Something to Think about and Remember
#1

:14_2_108:

 

 

Found these old photos I thought I had lost. Will give you something to think about

 

 

GIsviewamassgrave.jpg

 

 

 

 

MyMilitaryPhotos.jpg

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#2

Your title is so right Leo and we will go on remembering. Unfortunately the killing never stops and I suppose never will. All we can do is hope that those who lose their lives in conflicts will never be forgotten.

All of us here try to make sure of that!

 

Colin.

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#3

Tragic, I didn't expect to see these kind of pictures here but it's good to have them and to share them so other people can see what happened. I hope this will never happen again but I am afraid it's still going on in different countries all over the world.

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#4
Yes, thank you for posting those. We need CONSTANT reminders, for the human race is guilty of pushing these aside; sometimes intentionally, sometimes not...
Marion J Chard
Proud Daughter of Walter (Monday) Poniedzialek
540th Engineer Combat Regiment, 2833rd Bn, H&S Co, 4th Platoon
There's "No Bridge Too Far"
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#5

Powerful photographs Sgt. Leo, and I echo the remarks of the previous posters about it still happening today in places like Afrika, Indonesia, and (most likely) North Korea, just to name a few. I cannot imagine what an impact scenes like this must have made on you (and other Allied soldiers) to experience as a young man.

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#6

Powerful photographs Sgt. Leo, and I echo the remarks of the previous posters about it still happening today in places like Afrika, Indonesia, and (most likely) North Korea, just to name a few. I cannot imagine what an impact scenes like this must have made on you (and other Allied soldiers) to experience as a young man.

 

Pardon me if I correct you but I was actually still a kid less than 2 years out of High School. But man-o-man did I ever age quickly with events like this.

 

I remember one Kraut I hit in the leg because he was alone and I figured that way he'd go to the POW camp. After interrogating, him I found out he was only 13 and crying like a baby. That made me feel terrible until I remembered he was trying to kill one of us!!!

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#7

I think we sometimes forget how young you boys were when you went to war. The things you must have seen and heard unimaginable to ones that have never been exposed to the likes of the pictures you've posted. We've seen funny things and interesting things here to make us laugh and ponder, but when we see something such as you've posted it makes us dig a little digger into our feelings.

 

Thank you for the reminder that there is ugliness out there, and thank you for people like you that made it so people like me never had to see something like this other then in a picture.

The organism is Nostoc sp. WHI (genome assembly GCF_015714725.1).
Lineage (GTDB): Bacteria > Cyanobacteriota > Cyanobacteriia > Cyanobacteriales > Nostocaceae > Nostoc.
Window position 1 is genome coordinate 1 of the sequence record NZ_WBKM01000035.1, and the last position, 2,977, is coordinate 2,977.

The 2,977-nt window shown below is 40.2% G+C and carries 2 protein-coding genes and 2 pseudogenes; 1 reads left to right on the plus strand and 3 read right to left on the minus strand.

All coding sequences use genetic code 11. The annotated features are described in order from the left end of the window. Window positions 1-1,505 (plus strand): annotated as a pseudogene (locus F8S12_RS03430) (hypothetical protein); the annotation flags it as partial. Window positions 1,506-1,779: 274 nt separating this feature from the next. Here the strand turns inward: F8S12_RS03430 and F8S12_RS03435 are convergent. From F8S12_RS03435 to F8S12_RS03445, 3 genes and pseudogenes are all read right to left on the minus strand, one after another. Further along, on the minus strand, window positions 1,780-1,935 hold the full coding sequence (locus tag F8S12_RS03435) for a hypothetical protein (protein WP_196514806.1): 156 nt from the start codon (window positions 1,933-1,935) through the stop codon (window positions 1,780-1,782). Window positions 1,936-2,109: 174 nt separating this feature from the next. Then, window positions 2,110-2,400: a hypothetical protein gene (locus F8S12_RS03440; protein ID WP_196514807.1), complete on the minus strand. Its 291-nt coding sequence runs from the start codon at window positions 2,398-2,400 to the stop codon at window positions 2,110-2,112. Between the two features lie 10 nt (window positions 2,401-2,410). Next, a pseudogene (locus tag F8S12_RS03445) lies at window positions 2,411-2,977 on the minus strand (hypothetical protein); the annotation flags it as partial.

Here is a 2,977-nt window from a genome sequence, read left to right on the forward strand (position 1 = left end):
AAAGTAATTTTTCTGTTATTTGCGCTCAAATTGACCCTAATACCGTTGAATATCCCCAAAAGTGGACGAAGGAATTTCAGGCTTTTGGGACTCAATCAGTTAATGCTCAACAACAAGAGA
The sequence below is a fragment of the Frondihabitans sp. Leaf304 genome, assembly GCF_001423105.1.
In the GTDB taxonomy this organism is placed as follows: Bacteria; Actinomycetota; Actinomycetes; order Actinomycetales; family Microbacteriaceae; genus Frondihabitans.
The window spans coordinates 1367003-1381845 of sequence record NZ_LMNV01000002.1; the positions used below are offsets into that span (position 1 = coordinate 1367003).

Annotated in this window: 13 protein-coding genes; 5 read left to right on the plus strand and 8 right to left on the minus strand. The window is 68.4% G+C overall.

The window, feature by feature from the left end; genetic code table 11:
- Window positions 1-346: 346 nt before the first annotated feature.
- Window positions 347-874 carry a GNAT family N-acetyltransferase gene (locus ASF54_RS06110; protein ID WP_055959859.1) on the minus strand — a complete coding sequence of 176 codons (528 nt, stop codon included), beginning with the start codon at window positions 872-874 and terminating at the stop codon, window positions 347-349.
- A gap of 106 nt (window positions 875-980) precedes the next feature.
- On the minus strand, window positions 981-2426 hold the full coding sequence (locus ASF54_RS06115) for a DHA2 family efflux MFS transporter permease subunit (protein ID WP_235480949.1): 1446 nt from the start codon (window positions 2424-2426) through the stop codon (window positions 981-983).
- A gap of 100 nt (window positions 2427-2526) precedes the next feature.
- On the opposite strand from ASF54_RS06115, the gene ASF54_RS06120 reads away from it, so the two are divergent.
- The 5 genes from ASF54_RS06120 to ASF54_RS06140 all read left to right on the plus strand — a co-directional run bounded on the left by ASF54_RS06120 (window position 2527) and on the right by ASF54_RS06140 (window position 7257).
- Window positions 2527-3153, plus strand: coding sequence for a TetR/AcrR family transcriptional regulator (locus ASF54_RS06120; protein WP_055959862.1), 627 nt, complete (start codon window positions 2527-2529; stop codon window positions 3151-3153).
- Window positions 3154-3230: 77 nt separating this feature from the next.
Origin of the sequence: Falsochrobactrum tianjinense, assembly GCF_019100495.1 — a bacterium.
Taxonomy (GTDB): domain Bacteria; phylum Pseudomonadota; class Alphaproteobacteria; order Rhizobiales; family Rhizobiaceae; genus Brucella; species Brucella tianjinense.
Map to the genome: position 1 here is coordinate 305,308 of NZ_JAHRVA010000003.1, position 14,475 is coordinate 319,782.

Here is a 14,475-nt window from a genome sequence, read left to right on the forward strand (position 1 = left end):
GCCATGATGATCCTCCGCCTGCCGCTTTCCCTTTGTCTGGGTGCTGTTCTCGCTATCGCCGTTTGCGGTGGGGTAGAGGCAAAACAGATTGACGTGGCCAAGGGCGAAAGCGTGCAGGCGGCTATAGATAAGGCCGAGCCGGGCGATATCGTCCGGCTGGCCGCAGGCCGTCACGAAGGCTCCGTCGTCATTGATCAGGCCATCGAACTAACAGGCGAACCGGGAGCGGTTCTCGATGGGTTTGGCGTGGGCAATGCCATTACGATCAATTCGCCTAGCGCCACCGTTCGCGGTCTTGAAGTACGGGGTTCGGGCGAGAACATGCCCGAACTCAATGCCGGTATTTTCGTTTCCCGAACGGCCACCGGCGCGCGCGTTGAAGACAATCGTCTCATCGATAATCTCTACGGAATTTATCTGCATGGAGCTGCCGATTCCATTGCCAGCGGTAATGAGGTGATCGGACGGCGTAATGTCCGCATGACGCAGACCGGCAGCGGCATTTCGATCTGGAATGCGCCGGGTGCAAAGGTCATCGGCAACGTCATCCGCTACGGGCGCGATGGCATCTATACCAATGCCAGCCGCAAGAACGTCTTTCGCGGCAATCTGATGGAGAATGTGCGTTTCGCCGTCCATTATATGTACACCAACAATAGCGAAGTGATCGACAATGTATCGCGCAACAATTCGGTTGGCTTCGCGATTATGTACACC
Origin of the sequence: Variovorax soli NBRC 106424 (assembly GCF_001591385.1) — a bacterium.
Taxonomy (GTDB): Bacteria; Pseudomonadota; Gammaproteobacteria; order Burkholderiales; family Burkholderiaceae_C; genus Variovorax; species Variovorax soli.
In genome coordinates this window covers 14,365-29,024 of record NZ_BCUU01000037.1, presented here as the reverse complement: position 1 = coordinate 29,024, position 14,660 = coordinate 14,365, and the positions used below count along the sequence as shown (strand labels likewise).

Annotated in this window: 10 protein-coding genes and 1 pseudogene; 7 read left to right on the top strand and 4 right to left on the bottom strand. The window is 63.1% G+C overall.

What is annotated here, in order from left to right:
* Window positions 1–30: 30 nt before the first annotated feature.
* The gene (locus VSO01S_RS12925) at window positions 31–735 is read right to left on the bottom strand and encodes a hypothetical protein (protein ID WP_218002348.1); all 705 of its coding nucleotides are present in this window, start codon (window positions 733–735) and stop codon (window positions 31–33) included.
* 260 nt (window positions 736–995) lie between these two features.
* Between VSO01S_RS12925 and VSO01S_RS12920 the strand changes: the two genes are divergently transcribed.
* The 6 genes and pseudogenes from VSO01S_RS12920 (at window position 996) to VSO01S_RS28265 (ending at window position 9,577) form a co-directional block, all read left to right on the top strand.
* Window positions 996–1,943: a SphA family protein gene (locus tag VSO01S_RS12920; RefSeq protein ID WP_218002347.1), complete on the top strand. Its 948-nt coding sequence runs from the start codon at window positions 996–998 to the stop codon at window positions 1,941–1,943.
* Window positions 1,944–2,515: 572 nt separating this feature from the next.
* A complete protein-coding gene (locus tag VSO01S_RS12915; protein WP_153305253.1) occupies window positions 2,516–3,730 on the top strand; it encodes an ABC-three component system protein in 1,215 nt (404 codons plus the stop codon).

Good day to you Sgt. Leo.

 

Nancy

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#8

Thank You Sarge, the reminders are not only of what happened, but also of why we are here.

Now almost 70 years after the war, they are still uncovering evidence:

 

from BBC News Europe:

Nazi-era graves to be dug up in Austria

 

another link with the story:

Nazi-Era Graves Found Near Austrian Psych Ward

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#9

Pardon me if I correct you but I was actually still a kid less than 2 years out of High School. But man-o-man did I ever age quickly with events like this.

 

Dear Sarge,

I took the liberty of upgrading your status to 'young man' because of what I figured you had seen of the war already, before seeing the death camps in '45. :14_2_108:

 

Respectfully,

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#10

My father was 21 when he was inducted into the service in 1942. I've learned my love of country and appreciation for those who serve from him.

 

I've always known, of course, that my dad was really just a boy when he went into the service, but it was really brought home to me when my son's National Guard unit was preparing to go to Afghanistan. I looked at those soldiers and they seemed like such babies to me, and I couldn't fathom how anyone could think of sending those babies into a war zone (yes, the same thought as millions of mothers and fathers throughout the ages) and I wondered how on Earth they could stand it because they seemed so young. They did, of course, like the true soldiers they are, but it gave me an entirely new appreciation of my father and how young he was to have faced all he faced.

 

My father was present at the liberation of Bergen-Belsen and he allowed me to write an article about it for our local newspaper. He hates to speak of it, as you can imagine, but he did it for me because I told him it is so important to record stories like his. He said it still haunts him, not just the bodies, but also the living. He said he can still see them falling and kissing their feet or of them trying to get away from the camp and just dropping in their tracks because they didn't have the strength to go on.

 

Unfortunately, these things do still go on and there are those who would deny history (Ahmadinejad) so reminders such as these are so important.

 

Thank you, Sgt. Leo, for posting them. And thank you for your service, I am so grateful to you and all of our veterans....(But there is a special place in my heart our WWII boys...)

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